2 Samuel, 18: 9-30; Mark 5:21-43

"WHO TOUCHED ME?", Jesus asked when, pressed by the crowed that surrounded him, he felt power go out from him.   There is a particularly striking feature to this incident when the woman suffering, probably from the disorder known in modern medicine as fibroidosis, was the beneficiary of this healing power.  At a first reading of the text as written by the Evangelist, this dramatic healing can seem to be more like magic than like our Lord's other miraculous cures.  It is certainly unique in that the miracle takes place without any conscious participation of Jesus himself.  He realizes that some extraordinary event that involved him has occurred but clearly does not know exactly who occasioned it and profited from it.  The woman herself comes forward and acknowledges her initiative in approaching him. Interestingly, although Matthew is careful to state that the sufferer did not presume bodily contact with the person of Jesus but out of respect dares only to touch the hem of his robe.  Our Lord, however, expresses concern that someone has touched him, and says just that: "who touched me?"   As the apostles make evident, many in the crowd had come into contact with him as he walked in their midst so that they, not understanding the hidden basis of his concern, protest that many unknown persons jostled him.  Feeling some guilt at causing the Lord's displeasure, the woman, "in fear and trembling", as the evangelist observes, acknowledges her act.  Rather than blame her for her boldness, however, the healer, recognizing that she was inspired by a confident faith in him as having a divine power, speaks reassuringly to her, and commends her faith.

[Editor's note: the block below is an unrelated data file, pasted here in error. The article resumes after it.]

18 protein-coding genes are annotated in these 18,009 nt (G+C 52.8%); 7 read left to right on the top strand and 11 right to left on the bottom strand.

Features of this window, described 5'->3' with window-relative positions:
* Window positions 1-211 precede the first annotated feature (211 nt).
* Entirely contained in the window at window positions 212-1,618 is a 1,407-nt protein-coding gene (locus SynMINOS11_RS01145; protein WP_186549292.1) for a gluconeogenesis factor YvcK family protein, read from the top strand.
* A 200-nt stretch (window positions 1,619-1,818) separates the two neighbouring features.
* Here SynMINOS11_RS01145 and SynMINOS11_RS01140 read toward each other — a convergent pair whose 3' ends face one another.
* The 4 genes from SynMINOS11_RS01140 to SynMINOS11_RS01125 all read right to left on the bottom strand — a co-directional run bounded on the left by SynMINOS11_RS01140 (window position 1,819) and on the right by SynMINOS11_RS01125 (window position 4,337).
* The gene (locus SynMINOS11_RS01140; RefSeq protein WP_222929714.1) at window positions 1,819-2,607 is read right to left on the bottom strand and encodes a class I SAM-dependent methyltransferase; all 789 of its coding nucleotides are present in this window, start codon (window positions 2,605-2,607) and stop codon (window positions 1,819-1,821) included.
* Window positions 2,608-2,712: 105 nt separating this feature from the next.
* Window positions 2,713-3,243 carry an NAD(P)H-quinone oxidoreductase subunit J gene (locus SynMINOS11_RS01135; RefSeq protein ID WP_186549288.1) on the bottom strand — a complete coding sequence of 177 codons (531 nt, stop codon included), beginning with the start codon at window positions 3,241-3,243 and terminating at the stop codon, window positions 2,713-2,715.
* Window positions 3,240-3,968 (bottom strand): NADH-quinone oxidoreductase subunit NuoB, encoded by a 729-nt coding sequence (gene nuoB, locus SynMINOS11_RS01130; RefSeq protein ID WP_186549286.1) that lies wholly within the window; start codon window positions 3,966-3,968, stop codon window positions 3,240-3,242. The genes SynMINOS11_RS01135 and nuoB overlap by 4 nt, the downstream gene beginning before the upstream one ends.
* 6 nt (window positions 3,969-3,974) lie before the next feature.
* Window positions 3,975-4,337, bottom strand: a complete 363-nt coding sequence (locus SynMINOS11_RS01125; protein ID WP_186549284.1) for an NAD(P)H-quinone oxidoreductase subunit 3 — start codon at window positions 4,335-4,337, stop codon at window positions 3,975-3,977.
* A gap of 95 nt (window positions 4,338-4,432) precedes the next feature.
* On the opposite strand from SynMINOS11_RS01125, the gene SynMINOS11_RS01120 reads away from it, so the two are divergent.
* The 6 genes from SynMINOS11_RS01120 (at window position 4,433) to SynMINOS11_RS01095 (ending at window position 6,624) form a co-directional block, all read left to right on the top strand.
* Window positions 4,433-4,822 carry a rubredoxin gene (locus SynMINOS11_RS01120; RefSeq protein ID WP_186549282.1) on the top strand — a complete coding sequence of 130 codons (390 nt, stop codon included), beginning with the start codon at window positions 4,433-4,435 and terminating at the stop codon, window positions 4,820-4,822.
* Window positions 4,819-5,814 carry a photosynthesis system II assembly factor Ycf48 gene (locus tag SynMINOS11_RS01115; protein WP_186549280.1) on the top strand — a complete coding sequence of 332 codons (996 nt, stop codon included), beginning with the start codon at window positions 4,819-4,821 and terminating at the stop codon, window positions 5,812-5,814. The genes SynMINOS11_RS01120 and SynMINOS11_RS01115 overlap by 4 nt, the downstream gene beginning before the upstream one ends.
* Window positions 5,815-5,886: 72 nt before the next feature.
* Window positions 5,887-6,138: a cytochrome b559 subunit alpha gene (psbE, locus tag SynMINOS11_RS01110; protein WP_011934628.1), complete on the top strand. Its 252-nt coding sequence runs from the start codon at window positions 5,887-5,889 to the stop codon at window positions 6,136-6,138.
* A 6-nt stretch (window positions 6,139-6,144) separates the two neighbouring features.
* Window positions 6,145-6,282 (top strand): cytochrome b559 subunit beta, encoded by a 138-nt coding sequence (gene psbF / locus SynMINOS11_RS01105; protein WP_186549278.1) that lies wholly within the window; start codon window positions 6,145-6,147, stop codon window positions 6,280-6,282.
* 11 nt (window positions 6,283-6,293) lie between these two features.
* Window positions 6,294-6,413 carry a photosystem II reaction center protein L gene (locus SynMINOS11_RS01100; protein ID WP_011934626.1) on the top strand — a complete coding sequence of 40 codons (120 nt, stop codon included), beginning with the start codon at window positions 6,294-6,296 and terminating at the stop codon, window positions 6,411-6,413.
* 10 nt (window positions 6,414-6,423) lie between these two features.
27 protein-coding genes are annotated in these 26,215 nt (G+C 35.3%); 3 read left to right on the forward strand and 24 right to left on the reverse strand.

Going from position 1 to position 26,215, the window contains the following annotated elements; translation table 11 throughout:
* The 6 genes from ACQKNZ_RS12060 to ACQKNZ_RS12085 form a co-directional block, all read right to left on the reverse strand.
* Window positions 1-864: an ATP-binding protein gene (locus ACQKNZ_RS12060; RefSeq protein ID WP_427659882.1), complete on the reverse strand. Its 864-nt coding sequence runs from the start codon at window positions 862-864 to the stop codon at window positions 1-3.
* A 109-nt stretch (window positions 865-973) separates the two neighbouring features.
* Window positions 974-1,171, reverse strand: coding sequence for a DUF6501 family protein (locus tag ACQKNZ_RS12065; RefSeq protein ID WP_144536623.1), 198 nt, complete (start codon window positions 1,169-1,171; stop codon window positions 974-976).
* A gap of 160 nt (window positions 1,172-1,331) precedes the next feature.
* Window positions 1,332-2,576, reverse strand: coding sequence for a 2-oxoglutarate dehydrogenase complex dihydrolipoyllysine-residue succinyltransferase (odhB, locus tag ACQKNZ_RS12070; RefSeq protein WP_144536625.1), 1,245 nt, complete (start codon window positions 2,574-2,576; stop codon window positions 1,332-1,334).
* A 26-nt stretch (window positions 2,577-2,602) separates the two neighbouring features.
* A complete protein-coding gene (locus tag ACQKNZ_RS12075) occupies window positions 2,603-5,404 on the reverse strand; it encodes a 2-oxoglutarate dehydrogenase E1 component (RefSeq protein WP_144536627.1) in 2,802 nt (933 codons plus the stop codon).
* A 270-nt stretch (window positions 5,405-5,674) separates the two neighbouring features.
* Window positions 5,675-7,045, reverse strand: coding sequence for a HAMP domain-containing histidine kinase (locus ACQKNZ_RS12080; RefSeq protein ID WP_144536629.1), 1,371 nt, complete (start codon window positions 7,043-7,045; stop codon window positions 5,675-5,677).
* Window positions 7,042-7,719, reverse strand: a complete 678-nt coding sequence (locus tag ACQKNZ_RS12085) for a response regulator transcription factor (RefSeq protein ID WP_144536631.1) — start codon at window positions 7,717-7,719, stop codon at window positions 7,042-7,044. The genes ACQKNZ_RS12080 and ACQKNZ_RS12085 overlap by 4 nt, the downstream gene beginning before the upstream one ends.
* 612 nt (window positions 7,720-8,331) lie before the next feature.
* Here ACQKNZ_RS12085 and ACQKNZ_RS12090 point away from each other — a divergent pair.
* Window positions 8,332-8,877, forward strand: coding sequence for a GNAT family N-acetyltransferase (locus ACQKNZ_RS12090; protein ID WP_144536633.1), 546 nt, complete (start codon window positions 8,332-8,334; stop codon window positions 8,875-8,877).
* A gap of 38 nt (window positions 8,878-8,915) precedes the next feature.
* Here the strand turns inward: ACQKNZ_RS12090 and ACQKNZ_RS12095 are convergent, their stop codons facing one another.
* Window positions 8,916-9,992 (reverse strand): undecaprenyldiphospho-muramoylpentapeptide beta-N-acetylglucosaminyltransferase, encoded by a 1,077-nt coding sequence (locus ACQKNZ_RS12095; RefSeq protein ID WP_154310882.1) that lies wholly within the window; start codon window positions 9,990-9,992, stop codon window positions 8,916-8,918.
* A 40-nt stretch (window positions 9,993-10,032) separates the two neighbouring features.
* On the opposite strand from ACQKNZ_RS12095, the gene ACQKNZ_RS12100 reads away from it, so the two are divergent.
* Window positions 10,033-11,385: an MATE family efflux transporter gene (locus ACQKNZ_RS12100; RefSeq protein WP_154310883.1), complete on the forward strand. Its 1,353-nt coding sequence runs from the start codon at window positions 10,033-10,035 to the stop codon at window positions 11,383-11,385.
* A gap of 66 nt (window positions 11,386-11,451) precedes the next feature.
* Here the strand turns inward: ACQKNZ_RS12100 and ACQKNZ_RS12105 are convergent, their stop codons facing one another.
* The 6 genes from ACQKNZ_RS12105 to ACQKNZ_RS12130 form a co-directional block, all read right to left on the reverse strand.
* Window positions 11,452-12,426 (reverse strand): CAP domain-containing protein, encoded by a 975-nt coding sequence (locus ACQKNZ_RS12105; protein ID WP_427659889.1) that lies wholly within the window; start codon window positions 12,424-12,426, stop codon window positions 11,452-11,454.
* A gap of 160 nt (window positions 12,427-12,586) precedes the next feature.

What is the message for us today as we encounter this unique instance where the Lord responds unconsciously to an individual?   His power is engaged through some affinity created within her by the keen empathy she experiences with his disposition she is able to recognize in him and which inspires her to a confident trust.  Her faith sets up a relationship that is strong enough to evoke a healing response even without his deliberate decision to perform this act of mercy.  Once our Lord speaks with her and recognizes that it is her faith in his person as standing in a unique relation to God the Father, he ratifies this healing with his freely given approval of her bold act.

Abbot John Eudes Bamberger